The Justice Department announced today it has entered into a consent decree with Pierce County, Wash., that, if approved by the U.S. District Court for the Western District of Washington, will resolve allegations that the county discriminated against a female employee by retaliating against her in violation of Title VII of the Civil Rights Act of 1964. Title VII is a federal statute which prohibits employment discrimination on the basis of sex, race, color, national origin or religion and protects employees who file complaints under any of those bases.
The department’s complaint, filed today along with the consent decree, alleges that the county, through its agents at the Pierce County Assessor-Treasurer’s Office, discriminated against Administrative Officer Sally Barnes by retaliating against her because she engaged in activity protected under Title VII. The United States alleges in its complaint that Barnes was subjected to multiple adverse employment actions between Jan. 22, 2009 and Nov. 30, 2009, including the loss of her administrative officer and other supervisory duties, exclusion from important meetings and information necessary for the management of her division and an involuntary relocation to an undesirable work location.
“This consent decree sends the important message that discrimination and retaliation will not be tolerated,” said Thomas E. Perez, Assistant Attorney General for the Civil Rights Division. “I am pleased that we were able to work with the county to arrive at a resolution that will put mechanisms in place to prevent and correct discrimination and retaliation in the workplace.”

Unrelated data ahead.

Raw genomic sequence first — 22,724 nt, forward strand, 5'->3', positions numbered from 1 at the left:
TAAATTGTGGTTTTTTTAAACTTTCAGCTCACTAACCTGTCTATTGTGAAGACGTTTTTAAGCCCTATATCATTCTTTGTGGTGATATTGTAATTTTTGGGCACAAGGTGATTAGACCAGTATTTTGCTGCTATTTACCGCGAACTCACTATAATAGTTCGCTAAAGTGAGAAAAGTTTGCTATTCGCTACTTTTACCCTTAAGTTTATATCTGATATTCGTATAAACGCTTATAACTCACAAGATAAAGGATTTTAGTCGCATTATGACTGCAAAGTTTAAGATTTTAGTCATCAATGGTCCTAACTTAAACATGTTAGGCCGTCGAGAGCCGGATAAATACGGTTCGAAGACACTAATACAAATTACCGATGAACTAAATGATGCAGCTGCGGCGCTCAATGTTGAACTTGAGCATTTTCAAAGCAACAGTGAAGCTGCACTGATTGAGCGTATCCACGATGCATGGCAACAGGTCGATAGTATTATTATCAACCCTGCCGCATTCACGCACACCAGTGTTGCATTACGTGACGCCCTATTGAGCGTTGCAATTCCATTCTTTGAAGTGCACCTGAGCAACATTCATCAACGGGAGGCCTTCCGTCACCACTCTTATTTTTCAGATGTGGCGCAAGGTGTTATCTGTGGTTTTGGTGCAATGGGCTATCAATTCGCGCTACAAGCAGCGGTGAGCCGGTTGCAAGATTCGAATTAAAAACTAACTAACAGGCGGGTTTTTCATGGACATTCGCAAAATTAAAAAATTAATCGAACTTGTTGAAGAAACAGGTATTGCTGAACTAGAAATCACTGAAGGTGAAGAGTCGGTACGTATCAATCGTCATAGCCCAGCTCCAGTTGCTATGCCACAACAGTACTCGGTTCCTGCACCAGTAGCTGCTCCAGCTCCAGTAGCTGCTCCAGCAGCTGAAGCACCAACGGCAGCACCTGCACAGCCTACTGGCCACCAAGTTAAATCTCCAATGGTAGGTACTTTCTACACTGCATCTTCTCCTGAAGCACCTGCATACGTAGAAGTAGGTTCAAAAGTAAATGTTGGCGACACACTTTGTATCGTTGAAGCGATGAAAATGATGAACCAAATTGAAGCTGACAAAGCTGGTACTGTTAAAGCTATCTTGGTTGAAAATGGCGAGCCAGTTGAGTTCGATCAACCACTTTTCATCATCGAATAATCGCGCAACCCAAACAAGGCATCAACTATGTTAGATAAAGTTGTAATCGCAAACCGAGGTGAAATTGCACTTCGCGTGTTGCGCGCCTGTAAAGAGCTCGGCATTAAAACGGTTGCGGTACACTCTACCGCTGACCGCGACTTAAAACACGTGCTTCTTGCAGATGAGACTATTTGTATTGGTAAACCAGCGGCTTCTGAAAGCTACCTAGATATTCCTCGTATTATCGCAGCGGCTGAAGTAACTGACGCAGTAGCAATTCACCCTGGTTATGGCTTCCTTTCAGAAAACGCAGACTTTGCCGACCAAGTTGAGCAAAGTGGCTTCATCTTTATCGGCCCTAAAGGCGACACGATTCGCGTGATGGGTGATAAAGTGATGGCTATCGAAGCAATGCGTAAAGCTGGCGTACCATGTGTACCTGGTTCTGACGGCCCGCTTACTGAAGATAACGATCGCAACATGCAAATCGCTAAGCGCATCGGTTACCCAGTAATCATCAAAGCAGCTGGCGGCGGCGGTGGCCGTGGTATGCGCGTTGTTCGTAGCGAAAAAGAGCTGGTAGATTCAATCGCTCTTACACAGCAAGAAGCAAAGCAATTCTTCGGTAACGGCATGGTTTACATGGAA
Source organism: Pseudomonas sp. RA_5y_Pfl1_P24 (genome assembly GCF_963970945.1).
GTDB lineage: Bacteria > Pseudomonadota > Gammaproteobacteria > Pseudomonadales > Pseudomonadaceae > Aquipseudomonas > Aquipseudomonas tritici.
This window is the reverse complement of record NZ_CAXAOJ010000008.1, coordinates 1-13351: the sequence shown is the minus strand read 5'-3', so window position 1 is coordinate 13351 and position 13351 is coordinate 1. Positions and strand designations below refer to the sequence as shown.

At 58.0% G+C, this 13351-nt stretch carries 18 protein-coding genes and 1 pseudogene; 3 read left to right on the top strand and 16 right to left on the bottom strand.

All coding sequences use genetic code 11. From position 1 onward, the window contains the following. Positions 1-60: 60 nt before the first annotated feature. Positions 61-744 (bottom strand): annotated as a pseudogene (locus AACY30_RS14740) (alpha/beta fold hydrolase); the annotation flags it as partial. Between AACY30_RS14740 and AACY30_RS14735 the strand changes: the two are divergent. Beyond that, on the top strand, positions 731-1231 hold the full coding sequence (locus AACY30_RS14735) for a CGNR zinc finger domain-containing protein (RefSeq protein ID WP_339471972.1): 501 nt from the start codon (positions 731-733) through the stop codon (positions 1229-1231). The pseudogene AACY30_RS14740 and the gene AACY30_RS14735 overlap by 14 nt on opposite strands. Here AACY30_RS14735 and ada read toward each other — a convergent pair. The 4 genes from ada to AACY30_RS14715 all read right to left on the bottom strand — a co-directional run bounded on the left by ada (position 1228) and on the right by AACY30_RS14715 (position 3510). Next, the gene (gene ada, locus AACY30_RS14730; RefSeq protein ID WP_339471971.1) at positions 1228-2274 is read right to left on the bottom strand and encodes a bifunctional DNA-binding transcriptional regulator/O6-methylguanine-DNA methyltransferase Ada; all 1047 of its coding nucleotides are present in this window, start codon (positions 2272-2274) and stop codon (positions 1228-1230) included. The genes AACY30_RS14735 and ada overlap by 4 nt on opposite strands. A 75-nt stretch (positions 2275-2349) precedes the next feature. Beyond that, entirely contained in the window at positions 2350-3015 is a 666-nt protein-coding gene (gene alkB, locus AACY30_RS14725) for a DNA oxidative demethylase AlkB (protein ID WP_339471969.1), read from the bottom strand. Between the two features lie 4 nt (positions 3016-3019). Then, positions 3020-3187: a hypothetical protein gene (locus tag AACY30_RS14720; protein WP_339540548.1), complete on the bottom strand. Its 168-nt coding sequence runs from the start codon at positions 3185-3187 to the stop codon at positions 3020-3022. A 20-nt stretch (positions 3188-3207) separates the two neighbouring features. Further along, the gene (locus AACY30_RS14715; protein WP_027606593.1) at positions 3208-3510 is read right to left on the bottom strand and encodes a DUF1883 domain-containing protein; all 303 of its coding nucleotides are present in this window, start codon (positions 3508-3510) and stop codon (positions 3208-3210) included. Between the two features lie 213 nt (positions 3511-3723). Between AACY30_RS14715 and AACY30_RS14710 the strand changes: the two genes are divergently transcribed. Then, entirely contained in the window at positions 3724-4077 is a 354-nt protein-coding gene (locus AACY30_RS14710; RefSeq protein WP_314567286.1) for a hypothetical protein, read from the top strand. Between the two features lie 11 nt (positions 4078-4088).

Barnes initially filed charges of discrimination and retaliation with the Equal Employment Opportunity Commission (EEOC), which investigated the matter and determined there was reasonable cause to believe discrimination occurred, referring the matter to the Justice Department.
“Retaliation by supervisors, especially elected officials, has no place in the workforce,” said U.S. Attorney Jenny A. Durkan. “This settlement will ensure all Pierce County employees know their rights and can do their jobs without fear of being punished for contacting their human resources department about discrimination.”
Under the terms of the consent decree and settlement agreement, the county has agreed to award $400,000 to Barnes. In addition, the county is required to review and revise its Equal Employment Opportunity (EEO) policies to protect its employees from unlawful retaliation and must provide training on equal employment opportunity law and its anti-retaliation policies to all of its employees and officials at the Assessor-Treasurer’s Office.
The continued enforcement of Title VII is a priority of the Justice Department’s Civil Rights Division. Additional information about the Civil Rights Division is available on its website at www.justice.gov/crt/ and www.justice.gov/crt/emp/.